Words: Colin Bell
Pictures: Neil Slorance
Comics are truly remarkable things. And perhaps the one thing that amazes me most about them is the sheer diversity of stories I find myself coming across as a reviewer. They can get my adrenaline pumping with jaw-dropping action. They can draw me in with tense, nerve-shredding thrillers. They can get the hairs on the back of my neck standing on end with bone-chilling horror. And they can also make me laugh. And laugh. And laugh. And Dungeon Fun, the latest offering from Colin Bell and Neil Slorance, the team behind acclaimed webcomic Jonbot and Martha, most definitely falls into the latter category.
Gently poking fun at the inherent absurdity of the fantasy genre, Dungeon Fun is a sheer explosion of creativity from both men. The characters on display, from main character Fun Mudlifter (the instantly likeable young girl at the heart of the story) to tragic hero (and already cult sensation) Muddy Stickarms, are all so beautifully conceived and brilliantly realised that it’s safe to say that almost every single one of them deserve their own solo title. I mean, who wouldn’t want to know more about Grimload, the mummy’s boy Troll who guards the door to Deepmoat? Seriously, the characters are just that awesome.
The creators have clearly snatched inspiration from all manner of different sources, blending them together effortlessly to make for an utterly engaging title, and a book that’s nearly impossible to read without a smile on your face. There are ‘Dungeons & Dragons’ aspects to this story, an ongoing Zelda-esque ‘video game’ vibe, a liberal dose of Monty Pythoneqsue humour and the inherent sense of pure fun that we tend to associate with Adventure Time. And throughout the first issue, Dungeon Fun lands perfectly in the sweet spot between giddy silliness and intelligent meta-humour, giving the book an almost universal appeal.
I’ve made no secret of my love of Neil Slorance’s work in the past, and his straightforward yet utterly expressive style is perfectly suited to a title like this. It’s puzzling to fathom how these little nose-free characters can convey so much emotion, but Neil’s use of subtle mannerisms and facial expressions pack a lot of oompf into these pages, and his clear enthusiasm for the subject matter shines through in every panel. People looking for ultra-realistic, highly-detailed fantasy artwork may find themselves disappointed, but those of us who simply want to find ourselves smiling our asses off while reading a comic have clearly come to the right place.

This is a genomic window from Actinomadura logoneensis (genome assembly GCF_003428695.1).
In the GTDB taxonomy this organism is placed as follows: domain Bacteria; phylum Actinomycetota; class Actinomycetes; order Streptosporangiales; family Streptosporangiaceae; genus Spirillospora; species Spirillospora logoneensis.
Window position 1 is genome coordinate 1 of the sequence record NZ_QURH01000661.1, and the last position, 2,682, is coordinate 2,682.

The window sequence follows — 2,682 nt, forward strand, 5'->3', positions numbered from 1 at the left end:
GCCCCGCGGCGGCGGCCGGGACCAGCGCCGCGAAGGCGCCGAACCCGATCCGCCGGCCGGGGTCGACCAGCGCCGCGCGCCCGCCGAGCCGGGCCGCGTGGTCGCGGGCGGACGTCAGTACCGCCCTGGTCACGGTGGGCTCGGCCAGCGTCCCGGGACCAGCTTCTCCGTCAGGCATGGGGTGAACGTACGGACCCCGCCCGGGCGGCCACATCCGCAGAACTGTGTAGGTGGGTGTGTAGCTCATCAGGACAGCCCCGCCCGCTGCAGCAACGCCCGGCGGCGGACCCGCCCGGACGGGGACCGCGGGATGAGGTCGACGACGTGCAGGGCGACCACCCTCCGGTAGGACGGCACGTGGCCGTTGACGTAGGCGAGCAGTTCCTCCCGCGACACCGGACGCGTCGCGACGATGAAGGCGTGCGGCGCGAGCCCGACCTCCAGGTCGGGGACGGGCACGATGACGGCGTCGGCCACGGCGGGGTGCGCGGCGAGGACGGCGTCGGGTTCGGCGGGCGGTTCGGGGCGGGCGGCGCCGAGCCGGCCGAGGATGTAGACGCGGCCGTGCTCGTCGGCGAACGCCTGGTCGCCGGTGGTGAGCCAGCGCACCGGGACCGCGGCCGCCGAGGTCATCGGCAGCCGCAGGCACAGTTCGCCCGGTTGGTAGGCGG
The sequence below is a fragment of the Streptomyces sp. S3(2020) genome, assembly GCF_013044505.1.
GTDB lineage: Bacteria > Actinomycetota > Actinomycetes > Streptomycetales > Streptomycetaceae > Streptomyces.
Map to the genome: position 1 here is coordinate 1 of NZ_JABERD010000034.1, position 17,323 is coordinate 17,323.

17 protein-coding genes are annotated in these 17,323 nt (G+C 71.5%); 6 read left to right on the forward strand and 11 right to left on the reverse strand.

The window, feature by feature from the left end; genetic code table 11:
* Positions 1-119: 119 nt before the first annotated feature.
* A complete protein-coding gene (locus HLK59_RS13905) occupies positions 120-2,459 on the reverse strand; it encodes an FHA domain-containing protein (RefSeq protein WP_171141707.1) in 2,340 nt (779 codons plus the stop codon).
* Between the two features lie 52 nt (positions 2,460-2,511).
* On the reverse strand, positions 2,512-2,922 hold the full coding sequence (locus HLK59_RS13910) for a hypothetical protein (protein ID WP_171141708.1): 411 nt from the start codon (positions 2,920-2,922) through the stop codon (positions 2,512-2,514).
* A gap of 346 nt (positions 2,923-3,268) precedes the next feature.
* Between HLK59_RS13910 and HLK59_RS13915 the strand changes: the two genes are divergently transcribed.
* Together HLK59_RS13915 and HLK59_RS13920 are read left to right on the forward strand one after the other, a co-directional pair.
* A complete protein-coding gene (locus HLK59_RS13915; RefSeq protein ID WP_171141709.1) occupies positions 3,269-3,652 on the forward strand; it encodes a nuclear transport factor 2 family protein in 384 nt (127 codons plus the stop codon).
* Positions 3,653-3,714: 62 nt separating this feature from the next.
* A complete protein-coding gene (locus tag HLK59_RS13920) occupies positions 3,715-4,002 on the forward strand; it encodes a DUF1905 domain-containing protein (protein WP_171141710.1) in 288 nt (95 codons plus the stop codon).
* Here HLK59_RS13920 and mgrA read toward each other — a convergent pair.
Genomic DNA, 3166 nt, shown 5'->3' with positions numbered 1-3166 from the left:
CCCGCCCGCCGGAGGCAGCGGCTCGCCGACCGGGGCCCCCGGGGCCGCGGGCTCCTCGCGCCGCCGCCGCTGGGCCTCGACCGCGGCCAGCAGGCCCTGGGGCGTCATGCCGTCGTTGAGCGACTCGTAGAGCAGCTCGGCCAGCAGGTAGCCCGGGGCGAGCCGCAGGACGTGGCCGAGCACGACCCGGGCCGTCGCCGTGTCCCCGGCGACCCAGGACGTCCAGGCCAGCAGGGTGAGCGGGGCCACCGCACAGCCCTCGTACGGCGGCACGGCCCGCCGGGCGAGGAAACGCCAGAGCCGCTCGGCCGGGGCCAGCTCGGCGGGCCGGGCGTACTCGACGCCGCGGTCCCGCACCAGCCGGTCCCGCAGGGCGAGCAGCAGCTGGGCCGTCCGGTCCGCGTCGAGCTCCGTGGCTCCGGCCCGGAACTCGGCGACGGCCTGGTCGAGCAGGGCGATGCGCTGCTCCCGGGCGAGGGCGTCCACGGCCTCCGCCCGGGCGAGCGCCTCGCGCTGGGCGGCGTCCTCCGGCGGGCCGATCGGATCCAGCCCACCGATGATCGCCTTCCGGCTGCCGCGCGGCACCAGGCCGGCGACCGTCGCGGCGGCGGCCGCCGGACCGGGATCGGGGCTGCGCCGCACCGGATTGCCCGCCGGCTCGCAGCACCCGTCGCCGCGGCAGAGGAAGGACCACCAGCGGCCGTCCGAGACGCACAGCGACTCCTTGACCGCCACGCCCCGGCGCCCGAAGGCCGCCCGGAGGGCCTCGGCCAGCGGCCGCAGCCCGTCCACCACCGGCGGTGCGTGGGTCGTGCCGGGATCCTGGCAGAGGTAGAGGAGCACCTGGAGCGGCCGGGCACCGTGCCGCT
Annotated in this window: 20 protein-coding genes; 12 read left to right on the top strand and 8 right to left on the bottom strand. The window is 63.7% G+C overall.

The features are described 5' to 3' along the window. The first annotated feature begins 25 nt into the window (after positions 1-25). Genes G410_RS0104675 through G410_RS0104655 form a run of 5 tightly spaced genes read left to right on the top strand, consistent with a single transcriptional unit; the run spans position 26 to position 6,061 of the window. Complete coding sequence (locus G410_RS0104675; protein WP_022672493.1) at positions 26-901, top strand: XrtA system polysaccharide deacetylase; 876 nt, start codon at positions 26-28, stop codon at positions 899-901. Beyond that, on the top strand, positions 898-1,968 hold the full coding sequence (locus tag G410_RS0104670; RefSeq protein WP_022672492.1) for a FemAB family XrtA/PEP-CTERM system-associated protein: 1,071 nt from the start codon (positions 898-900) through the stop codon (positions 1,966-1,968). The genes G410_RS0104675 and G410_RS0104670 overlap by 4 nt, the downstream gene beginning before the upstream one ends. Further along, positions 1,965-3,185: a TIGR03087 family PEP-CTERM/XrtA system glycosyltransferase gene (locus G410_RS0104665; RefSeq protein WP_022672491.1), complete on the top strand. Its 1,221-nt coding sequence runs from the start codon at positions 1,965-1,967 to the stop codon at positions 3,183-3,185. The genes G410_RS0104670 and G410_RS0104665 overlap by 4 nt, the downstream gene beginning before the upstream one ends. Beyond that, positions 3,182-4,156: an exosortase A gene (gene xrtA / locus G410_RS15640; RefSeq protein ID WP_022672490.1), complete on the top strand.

I’m not going to delve into any kind of spoilers, for fear of diminishing the experience when you eventually read it for yourself (and you are going to read it for yourself, right? I mean, you’re not an idiot, are you? ), but suffice to say that there’s a heckuva lot of action, drama, humour and sheer creative brilliance on display throughout these 28 pages, as well as a great hook that manages to propel the story forward right at the end. And in terms of sheer face-slapping creativity, the page where Fun finally takes her first stab (pun intended) at swordsmanship and the neat meta-joke that accompanies it may very well by my favourite comic page in years. Yes, it’s that good.
Comics can be an overly serious business these days, with everyone trying to prove how ‘edgy’ or ‘gritty’ or ‘shocking’ they can be. So it’s nice to see two guys creating something that is – unsurprisingly, given the title – just plain fun. A brilliantly upbeat title that deserves to be seen by as many people as possible, and one that I personally want to see many issues of as is humanly possible. Dungeon Fun is undeniably one of the most enjoyable comic experiences I’ve had in a long time, as well as one of the funniest, and I urge each and every one of you to pick yourselves up a copy.
Dungeon Fun will have its official release at Plan B Books (55 Parnie Street, Glasgow) on Wednesday 20th November at 6.30pm, and both Colin and Neil will be at Thought Bubble 2013 this weekend (at Table 2 in Royal Armouries Hall and Table 69 *snigger* in New Dock Hall respectively) with plenty of copies available.
The writer of this piece was: Craig Neilson (aka Ceej)
Article Archive: Ceej Says